A voter shows her “I voted” sticker as she exits the KIPP Durham College Prep Public School polling site in precinct 18 in Durham on primary Election Day, March 5, 2024. Mehr Sher / Wmforo

Some North Carolina voters will head to the polls again on May 14 for runoff elections in contested primaries, including one congressional race, two statewides races and two local races.

Polls will open at 6:30 a.m. on election day and close at 7:30 p.m.

A runoff election, also known in North Carolina as a second primary, happens when candidates aren’t able to win the primary with 30% or more of the votes and a second-place finisher requests a runoff.

North Carolina is one of just 10 states that require candidates to win primaries with a certain percentage of the votes rather than simple plurality wins.

While not all voters are eligible to vote in runoff elections, political scientists, Christopher Cooper and Michael Bitzer, emphasize the importance of those who are qualified voting during runoffs. The offices that are up for election are critical offices, but aren’t necessarily making the most headlines, Cooper said.

Turnout is typically lower in second primaries and, according to Cooper, is expected to be “abysmally low” after one of the candidates for the 13th congressional district, Kelly Daughtry, announced she was withdrawing from the race. However, the race will still be on ballots on May 14 and Daughtry can’t “technically withdraw from the election” at this point, he said.

“If you want your vote to count,” he said, “in a smaller voting pool the odds are that your vote will make a difference.”

Who can vote in second primary

Only a select group of voters can vote in a runoff election, depending on the political party, participation in the original primary and the races up for contest.

As with any political contest in North Carolina, a voter must be registered in the state and the appropriate jurisdiction for the particular race.

In a Republican race, only those who voted a Republican ballot in the March primary, and who are still registered Republicans or unaffiliated voters, can vote in the second primary. The same applies to voters who filled out a Democratic ballot on the other side, though none of this year’s runoff elections are for Democrats.

Local second primary races can involve nonpartisan races, which allow voters who participated in the March primary to vote regardless of party, but only for those particular races.

Voter turnout is typically lower in second primary elections, according to research by political scientists, Bitzer and Cooper. Runoff election turnout, on average from 2010 through 2022, was just 42% of the voter turnout in the first primary election.

What’s at stake in second primary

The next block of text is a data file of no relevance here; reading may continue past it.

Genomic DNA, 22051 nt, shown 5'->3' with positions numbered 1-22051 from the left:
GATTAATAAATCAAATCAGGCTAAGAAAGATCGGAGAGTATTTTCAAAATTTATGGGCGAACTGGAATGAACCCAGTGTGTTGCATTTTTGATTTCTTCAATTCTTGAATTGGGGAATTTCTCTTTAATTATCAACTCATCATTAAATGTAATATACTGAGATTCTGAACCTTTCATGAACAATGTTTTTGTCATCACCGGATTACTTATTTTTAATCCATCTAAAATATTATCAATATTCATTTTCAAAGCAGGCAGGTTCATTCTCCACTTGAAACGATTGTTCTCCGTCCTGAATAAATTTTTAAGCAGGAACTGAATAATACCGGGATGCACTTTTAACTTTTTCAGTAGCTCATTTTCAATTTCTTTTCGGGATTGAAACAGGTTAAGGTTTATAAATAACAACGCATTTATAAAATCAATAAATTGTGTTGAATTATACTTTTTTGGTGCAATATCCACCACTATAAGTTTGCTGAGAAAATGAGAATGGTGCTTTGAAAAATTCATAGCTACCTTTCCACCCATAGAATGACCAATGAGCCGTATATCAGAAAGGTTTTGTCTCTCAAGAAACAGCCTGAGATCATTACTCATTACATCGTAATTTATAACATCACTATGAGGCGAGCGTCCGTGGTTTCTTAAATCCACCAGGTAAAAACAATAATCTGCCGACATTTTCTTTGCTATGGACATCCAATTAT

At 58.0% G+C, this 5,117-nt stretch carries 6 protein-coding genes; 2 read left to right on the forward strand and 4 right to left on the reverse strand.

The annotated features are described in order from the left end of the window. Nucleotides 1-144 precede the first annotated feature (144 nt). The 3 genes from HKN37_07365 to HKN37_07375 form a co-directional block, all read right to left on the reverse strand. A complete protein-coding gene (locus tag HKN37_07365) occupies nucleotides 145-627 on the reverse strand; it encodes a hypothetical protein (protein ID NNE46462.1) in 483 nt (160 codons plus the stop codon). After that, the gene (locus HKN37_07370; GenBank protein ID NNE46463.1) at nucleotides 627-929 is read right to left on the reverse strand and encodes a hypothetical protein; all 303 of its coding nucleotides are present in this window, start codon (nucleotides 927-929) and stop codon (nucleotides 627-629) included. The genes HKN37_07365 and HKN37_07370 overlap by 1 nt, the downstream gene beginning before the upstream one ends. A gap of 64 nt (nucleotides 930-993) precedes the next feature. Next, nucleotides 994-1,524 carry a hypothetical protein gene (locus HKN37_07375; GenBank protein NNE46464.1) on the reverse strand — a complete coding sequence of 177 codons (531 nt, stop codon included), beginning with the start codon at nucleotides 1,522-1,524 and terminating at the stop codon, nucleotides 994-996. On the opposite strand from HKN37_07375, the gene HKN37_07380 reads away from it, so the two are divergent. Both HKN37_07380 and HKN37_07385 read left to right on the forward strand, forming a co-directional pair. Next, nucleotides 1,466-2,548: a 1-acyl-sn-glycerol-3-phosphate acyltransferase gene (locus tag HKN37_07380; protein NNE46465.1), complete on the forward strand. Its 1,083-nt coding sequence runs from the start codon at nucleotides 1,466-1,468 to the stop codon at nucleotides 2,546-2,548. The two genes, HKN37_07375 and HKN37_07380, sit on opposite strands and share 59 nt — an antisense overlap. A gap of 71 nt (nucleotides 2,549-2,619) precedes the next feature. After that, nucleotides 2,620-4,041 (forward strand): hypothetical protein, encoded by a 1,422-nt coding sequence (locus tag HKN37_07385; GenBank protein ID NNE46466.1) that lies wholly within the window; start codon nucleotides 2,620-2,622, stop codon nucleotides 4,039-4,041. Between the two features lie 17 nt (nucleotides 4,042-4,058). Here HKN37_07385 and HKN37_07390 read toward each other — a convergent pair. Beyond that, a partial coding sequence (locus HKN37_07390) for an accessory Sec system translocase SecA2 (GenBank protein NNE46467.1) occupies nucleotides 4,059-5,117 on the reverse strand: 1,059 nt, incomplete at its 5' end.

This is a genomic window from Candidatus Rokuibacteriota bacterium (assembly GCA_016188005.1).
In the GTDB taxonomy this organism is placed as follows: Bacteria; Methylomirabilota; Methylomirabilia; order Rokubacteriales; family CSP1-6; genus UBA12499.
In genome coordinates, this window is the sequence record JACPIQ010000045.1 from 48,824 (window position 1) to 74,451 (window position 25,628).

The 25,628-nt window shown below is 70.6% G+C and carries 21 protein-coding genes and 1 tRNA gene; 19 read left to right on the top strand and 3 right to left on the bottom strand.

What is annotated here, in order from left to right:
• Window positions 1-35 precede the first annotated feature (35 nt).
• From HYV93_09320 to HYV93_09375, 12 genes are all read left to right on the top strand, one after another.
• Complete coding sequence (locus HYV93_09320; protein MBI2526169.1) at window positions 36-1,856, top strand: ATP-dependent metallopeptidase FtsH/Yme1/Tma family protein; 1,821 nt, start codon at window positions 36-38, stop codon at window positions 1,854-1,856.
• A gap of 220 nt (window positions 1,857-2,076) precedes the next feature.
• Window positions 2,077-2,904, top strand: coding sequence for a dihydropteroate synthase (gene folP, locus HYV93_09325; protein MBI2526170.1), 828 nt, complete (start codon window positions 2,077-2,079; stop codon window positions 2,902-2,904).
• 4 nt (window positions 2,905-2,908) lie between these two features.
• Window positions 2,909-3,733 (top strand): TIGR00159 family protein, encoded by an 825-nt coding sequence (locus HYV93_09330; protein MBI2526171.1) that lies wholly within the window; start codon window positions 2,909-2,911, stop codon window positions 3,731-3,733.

While second primary races don’t garner as much attention, they include key races.

“The state auditor is a role that really has an impact in the way we are governed,” Cooper said. “The lieutenant governor has less power formally but is oftentimes a springboard for higher office.”

Statewide, voters will choose between Republicans Hal Weatherman and Jim O’Neill for lieutenant governor and Republicans Jack Clark and Dave Boliek for state auditor.

In North Carolina’s 13th U.S. House District, Daughtry and Brad Knott will appear on the ballot for the Republican nomination, though Daughtry has announced her withdrawal. The district includes all of Caswell, Person, Franklin, Lee, Harnett and Johnston counties, as well as parts of Wake and Granville.

The Democratic nominees for each of those seats were determined in the March primary, so no Democratic second primary was needed for those seats.

On the local level, Gaston County has a Republican second primary for Board of Commissioners. Orange County has a nonpartisan runoff for the county schools Board of Education, though incumbent Jennifer Moore resigned from the board after the March primary.

Election results

The process of counting and reporting of election results in the second primary elections will be similar to the new process in March, “albeit with far fewer ballots cast,” said Patrick Gannon, the state elections board’s public information director.

Due to changes to state law, county boards of elections will have to wait for polls to close before they can begin counting and reporting the results of early voting ballots. Absentee-by-mail ballots can still be counted before the polls close and will be available to the public after.

From 8 p.m. to 9:30 p.m. on election night, precinct officials are likely to hand-deliver results to the county boards of elections.

This is the second election since the state implemented changes to vote counting and reporting. As a result, unofficial election results will likely come later than usual, as they did during the March primary, between 8 p.m. to 12 a.m.

The results for these second primary elections are unpredictable due to lower turnout, according to Cooper.

“In about four in every 10 elections a second-place winner actually emerges victorious,” he said. “We might expect very different kinds of outcomes.”

Creative Commons License

This work is licensed under a Creative Commons Attribution-NoDerivatives 4.0 International License. You may republish our stories for free, online or in print. Simply copy and paste the article contents from the box below. Note, some images and interactive features may not be included here.

Mehr Sher is the staff democracy reporter at Wmforo. Contact her at [email protected].